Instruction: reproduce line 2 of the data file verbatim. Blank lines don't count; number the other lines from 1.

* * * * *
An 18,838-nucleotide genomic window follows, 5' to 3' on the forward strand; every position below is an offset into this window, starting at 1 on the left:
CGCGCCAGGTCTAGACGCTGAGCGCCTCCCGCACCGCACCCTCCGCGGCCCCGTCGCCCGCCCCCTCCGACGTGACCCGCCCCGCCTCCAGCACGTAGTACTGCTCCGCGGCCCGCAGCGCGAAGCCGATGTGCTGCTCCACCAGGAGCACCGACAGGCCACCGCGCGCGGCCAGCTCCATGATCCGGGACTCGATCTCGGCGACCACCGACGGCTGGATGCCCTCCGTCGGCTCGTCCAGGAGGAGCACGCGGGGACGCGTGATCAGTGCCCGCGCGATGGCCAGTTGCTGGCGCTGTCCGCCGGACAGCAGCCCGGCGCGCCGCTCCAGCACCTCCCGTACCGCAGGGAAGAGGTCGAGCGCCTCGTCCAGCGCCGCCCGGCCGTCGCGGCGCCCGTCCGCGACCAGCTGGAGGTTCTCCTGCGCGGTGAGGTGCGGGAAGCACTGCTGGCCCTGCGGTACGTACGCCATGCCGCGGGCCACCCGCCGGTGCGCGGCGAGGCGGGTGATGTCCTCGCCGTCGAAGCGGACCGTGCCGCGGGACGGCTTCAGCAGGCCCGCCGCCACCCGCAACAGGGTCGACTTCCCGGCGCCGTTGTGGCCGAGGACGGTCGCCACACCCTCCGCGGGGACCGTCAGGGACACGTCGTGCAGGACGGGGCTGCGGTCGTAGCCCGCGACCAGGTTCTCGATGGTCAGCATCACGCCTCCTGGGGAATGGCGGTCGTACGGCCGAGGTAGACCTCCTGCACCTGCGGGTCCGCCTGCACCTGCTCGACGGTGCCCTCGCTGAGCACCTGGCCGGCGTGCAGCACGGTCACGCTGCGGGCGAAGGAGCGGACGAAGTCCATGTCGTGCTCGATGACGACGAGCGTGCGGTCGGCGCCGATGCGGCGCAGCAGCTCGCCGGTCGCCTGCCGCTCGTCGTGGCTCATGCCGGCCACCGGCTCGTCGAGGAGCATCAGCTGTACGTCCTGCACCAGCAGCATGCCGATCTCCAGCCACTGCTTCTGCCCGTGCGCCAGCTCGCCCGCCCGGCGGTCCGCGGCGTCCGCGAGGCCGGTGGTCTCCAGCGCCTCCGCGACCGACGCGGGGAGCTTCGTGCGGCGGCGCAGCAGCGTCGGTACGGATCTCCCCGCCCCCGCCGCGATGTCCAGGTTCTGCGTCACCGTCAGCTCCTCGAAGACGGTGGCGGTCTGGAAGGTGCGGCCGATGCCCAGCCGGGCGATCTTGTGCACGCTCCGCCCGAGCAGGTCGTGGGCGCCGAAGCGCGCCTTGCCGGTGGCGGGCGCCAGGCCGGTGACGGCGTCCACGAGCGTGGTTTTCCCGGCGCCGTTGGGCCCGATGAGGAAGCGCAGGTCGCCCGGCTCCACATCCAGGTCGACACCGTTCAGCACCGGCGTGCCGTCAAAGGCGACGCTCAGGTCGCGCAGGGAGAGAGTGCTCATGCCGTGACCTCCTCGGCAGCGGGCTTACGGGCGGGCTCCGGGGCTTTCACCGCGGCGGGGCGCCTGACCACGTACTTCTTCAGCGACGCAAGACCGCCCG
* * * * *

CGCGCCAGGTCTAGACGCTGAGCGCCTCCCGCACCGCACCCTCCGCGGCCCCGTCGCCCGCCCCCTCCGACGTGACCCGCCCCGCCTCCAGCACGTAGTACTGCTCCGCGGCCCGCAGCGCGAAGCCGATGTGCTGCTCCACCAGGAGCACCGACAGGCCACCGCGCGCGGCCAGCTCCATGATCCGGGACTCGATCTCGGCGACCACCGACGGCTGGATGCCCTCCGTCGGCTCGTCCAGGAGGAGCACGCGGGGACGCGTGATCAGTGCCCGCGCGATGGCCAGTTGCTGGCGCTGTCCGCCGGACAGCAGCCCGGCGCGCCGCTCCAGCACCTCCCGTACCGCAGGGAAGAGGTCGAGCGCCTCGTCCAGCGCCGCCCGGCCGTCGCGGCGCCCGTCCGCGACCAGCTGGAGGTTCTCCTGCGCGGTGAGGTGCGGGAAGCACTGCTGGCCCTGCGGTACGTACGCCATGCCGCGGGCCACCCGCCGGTGCGCGGCGAGGCGGGTGATGTCCTCGCCGTCGAAGCGGACCGTGCCGCGGGACGGCTTCAGCAGGCCCGCCGCCACCCGCAACAGGGTCGACTTCCCGGCGCCGTTGTGGCCGAGGACGGTCGCCACACCCTCCGCGGGGACCGTCAGGGACACGTCGTGCAGGACGGGGCTGCGGTCGTAGCCCGCGACCAGGTTCTCGATGGTCAGCATCACGCCTCCTGGGGAATGGCGGTCGTACGGCCGAGGTAGACCTCCTGCACCTGCGGGTCCGCCTGCACCTGCTCGACGGTGCCCTCGCTGAGCACCTGGCCGGCGTGCAGCACGGTCACGCTGCGGGCGAAGGAGCGGACGAAGTCCATGTCGTGCTCGATGACGACGAGCGTGCGGTCGGCGCCGATGCGGCGCAGCAGCTCGCCGGTCGCCTGCCGCTCGTCGTGGCTCATGCCGGCCACCGGCTCGTCGAGGAGCATCAGCTGTACGTCCTGCACCAGCAGCATGCCGATCTCCAGCCACTGCTTCTGCCCGTGCGCCAGCTCGCCCGCCCGGCGGTCCGCGGCGTCCGCGAGGCCGGTGGTCTCCAGCGCCTCCGCGACCGACGCGGGGAGCTTCGTGCGGCGGCGCAGCAGCGTCGGTACGGATCTCCCCGCCCCCGCCGCGATGTCCAGGTTCTGCGTCACCGTCAGCTCCTCGAAGACGGTGGCGGTCTGGAAGGTGCGGCCGATGCCCAGCCGGGCGATCTTGTGCACGCTCCGCCCGAGCAGGTCGTGGGCGCCGAAGCGCGCCTTGCCGGTGGCGGGCGCCAGGCCGGTGACGGCGTCCACGAGCGTGGTTTTCCCGGCGCCGTTGGGCCCGATGAGGAAGCGCAGGTCGCCCGGCTCCACATCCAGGTCGACACCGTTCAGCACCGGCGTGCCGTCAAAGGCGACGCTCAGGTCGCGCAGGGAGAGAGTGCTCATGCCGTGACCTCCTCGGCAGCGGGCTTACGGGCGGGCTCCGGGGCTTTCACCGCGGCGGGGCGCCTGACCACGTACTTCTTCAGCGACGCAAGACCGCCCG